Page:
Preparing for the skills gap

Co-Founder | HGVtraining.co.uk

It’s no secret that Britain is facing a serious logistics skills gap.  With an estimated 60,000 new HGV drivers needed by 2020, this is not only an issue that affects logistics firms, or companies with logistics arms, but could impact the entire British economy.  Left unchecked, we’re talking empty shelves in supermarkets, shrinking profits for businesses and an overall slowing of economic growth.

The Government – among others – is now working to fill this gap, but whether this is possible in the timeframe remains to be seen.  Road haulage is still, unfairly, seen by some as an unattractive industry – and recent events such as the situation in Calais have done little to generate positive press.

Ultimately, an impending skills gap means that any business that provides or uses logistics in day to day operations is under threat and this means that something has to be done.  So, to some extent it is up to each individual business to take charge of the situation and to ensure that it is protected from any shortfall.

With that in mind, here are some ways that your business can prepare for the road haulage skills gap:

1. Make a plan now and put it into action.  You might not yet be experiencing the difficulties associated with a skills gap, but this could happen sooner than you think.  Based on your business and location, assess how a skills gap might affect you, and begin to plan for how you will cope if it happens.

2. Use the available resources.  With the internet it has never been easier to connect with potential employees.  In fact, through a new tool on our website, you can find a driver in a location near you at the click of a button.

3. Engage with youth.  It’s estimated that around 20 per cent of the current HGV workforce will reach retirement age in the next ten years.  Clearly, the future of HGV driving lies in engaging with youth as early as possible.  This could be through a formalised apprenticeship scheme, or could be through visits and relationships with schools and colleges.  Essentially, it’s not falling into the trap of automatically disregarding younger drivers, as many companies do.  With the right training, the investment can be more than worthwhile.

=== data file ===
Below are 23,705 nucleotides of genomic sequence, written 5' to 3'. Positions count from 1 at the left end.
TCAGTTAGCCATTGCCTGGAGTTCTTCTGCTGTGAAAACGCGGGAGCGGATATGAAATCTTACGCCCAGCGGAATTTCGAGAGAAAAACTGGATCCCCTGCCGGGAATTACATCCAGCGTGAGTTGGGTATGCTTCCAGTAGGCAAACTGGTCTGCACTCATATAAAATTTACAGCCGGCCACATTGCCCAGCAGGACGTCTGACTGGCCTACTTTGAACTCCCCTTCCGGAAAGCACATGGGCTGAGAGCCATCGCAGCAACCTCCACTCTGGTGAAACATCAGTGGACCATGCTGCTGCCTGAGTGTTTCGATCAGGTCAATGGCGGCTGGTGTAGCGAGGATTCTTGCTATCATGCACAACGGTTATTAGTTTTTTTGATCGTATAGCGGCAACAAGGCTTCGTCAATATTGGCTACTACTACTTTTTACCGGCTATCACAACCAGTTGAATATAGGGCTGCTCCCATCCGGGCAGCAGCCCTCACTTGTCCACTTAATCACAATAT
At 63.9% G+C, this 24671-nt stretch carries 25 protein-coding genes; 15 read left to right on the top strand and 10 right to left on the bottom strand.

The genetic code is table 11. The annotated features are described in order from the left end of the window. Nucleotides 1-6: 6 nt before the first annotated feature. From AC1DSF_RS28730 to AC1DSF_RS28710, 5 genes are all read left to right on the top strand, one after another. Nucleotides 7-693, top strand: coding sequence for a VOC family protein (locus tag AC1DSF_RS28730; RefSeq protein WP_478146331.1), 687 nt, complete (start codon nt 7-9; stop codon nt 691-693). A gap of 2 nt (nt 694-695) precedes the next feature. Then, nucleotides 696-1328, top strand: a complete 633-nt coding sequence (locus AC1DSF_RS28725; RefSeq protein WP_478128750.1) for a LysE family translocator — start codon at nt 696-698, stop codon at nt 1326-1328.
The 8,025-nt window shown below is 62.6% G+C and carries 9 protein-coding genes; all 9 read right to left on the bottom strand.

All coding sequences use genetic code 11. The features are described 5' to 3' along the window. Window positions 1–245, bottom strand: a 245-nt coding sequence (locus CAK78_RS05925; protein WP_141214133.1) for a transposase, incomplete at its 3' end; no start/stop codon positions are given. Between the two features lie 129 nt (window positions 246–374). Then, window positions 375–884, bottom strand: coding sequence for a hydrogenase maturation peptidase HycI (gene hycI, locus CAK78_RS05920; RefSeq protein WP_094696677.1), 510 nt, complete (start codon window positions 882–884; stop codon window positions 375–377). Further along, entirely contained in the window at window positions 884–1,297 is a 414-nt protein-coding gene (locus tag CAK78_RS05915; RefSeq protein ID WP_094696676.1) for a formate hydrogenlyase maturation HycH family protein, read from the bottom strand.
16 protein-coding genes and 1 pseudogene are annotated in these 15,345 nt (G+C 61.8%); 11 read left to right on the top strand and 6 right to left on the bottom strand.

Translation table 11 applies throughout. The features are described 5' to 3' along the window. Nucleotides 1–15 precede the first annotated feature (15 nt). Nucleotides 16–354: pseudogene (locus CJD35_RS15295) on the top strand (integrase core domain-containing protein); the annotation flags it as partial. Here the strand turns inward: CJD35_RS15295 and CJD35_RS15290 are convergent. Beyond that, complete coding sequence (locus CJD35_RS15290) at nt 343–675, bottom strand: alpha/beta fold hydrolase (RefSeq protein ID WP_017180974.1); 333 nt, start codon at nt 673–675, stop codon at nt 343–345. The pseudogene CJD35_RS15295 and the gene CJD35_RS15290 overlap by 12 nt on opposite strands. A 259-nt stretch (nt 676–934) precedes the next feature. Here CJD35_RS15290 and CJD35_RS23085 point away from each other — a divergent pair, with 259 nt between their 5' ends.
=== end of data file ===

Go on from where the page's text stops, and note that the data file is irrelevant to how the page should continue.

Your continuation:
4. Make your business as attractive as possible to new recruits.  When there’s a skills shortage, the power is in the hands of the individuals, not the businesses.  That means businesses will have to assess the package they are offering to ensure it is as attractive as possible to attract and retain the best talent.

5. Pay for the Driver Certificate of Professional Competence.  When this was introduced across the EU, an estimated 20,000 greatly needed drivers quit or retired.  The actual cost – £500 – is a lot for an individual, but could be a small price to pay for a business if they get to retain staff.

6. Train to retain. Reducing employee turnover is beneficial in a number of ways, but it can be invaluable during a skills shortage.  One of the best ways to engage and retain your staff is through a constant programme of training and upskilling.  This not only helps their careers to progress, but means your business provides and overall higher level of service.  A win-win situation.

7. Understand and overcome the barriers to training.  Upskilling is an important part of career progression, but all too often it is side-lined due to the lack of time, the lack of funding, or the inability to find good trainers.  However these barriers are all easy to navigate, and while individuals aren’t always self-reliant, an ingrained culture of training can go a long way.  In its simplest form, you just need to ensure that you make the time and funds available to support training. When it comes to good trainers, building a strong relationship with an expert training company is a great idea as it makes the process of sourcing drivers much easier.